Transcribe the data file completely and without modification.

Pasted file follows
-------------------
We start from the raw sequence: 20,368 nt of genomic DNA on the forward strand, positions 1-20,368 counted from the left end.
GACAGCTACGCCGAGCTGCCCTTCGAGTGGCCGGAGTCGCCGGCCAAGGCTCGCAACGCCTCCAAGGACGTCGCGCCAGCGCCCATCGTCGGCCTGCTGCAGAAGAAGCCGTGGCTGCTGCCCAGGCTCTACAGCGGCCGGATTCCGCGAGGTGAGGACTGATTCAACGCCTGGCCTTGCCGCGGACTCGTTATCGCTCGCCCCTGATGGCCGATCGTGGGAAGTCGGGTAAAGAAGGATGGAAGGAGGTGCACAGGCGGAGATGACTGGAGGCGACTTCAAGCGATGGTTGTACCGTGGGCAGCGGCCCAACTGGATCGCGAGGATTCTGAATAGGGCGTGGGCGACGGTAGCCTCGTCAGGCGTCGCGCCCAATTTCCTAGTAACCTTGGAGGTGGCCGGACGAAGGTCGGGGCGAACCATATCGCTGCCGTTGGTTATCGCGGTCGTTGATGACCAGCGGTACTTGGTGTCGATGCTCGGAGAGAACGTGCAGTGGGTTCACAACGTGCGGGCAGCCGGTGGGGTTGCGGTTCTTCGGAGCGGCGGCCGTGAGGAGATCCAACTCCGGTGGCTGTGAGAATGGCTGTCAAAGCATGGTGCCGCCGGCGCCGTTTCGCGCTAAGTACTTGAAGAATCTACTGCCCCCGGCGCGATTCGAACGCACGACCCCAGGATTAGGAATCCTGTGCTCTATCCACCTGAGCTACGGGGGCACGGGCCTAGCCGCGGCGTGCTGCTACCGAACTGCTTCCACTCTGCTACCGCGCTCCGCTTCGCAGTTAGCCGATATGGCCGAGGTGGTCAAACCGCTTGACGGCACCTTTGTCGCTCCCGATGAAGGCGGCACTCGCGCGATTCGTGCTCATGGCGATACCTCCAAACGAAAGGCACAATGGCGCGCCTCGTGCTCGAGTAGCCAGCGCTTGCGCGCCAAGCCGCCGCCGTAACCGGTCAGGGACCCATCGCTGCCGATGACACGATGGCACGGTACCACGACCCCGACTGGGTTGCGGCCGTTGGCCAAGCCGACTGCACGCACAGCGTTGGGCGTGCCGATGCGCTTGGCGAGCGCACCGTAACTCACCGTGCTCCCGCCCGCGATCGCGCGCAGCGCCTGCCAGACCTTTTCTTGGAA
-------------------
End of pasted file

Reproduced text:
We start from the raw sequence: 20,368 nt of genomic DNA on the forward strand, positions 1-20,368 counted from the left end.
GACAGCTACGCCGAGCTGCCCTTCGAGTGGCCGGAGTCGCCGGCCAAGGCTCGCAACGCCTCCAAGGACGTCGCGCCAGCGCCCATCGTCGGCCTGCTGCAGAAGAAGCCGTGGCTGCTGCCCAGGCTCTACAGCGGCCGGATTCCGCGAGGTGAGGACTGATTCAACGCCTGGCCTTGCCGCGGACTCGTTATCGCTCGCCCCTGATGGCCGATCGTGGGAAGTCGGGTAAAGAAGGATGGAAGGAGGTGCACAGGCGGAGATGACTGGAGGCGACTTCAAGCGATGGTTGTACCGTGGGCAGCGGCCCAACTGGATCGCGAGGATTCTGAATAGGGCGTGGGCGACGGTAGCCTCGTCAGGCGTCGCGCCCAATTTCCTAGTAACCTTGGAGGTGGCCGGACGAAGGTCGGGGCGAACCATATCGCTGCCGTTGGTTATCGCGGTCGTTGATGACCAGCGGTACTTGGTGTCGATGCTCGGAGAGAACGTGCAGTGGGTTCACAACGTGCGGGCAGCCGGTGGGGTTGCGGTTCTTCGGAGCGGCGGCCGTGAGGAGATCCAACTCCGGTGGCTGTGAGAATGGCTGTCAAAGCATGGTGCCGCCGGCGCCGTTTCGCGCTAAGTACTTGAAGAATCTACTGCCCCCGGCGCGATTCGAACGCACGACCCCAGGATTAGGAATCCTGTGCTCTATCCACCTGAGCTACGGGGGCACGGGCCTAGCCGCGGCGTGCTGCTACCGAACTGCTTCCACTCTGCTACCGCGCTCCGCTTCGCAGTTAGCCGATATGGCCGAGGTGGTCAAACCGCTTGACGGCACCTTTGTCGCTCCCGATGAAGGCGGCACTCGCGCGATTCGTGCTCATGGCGATACCTCCAAACGAAAGGCACAATGGCGCGCCTCGTGCTCGAGTAGCCAGCGCTTGCGCGCCAAGCCGCCGCCGTAACCGGTCAGGGACCCATCGCTGCCGATGACACGATGGCACGGTACCACGACCCCGACTGGGTTGCGGCCGTTGGCCAAGCCGACTGCACGCACAGCGTTGGGCGTGCCGATGCGCTTGGCGAGCGCACCGTAACTCACCGTGCTCCCGCCCGCGATCGCGCGCAGCGCCTGCCAGACCTTTTCTTGGAA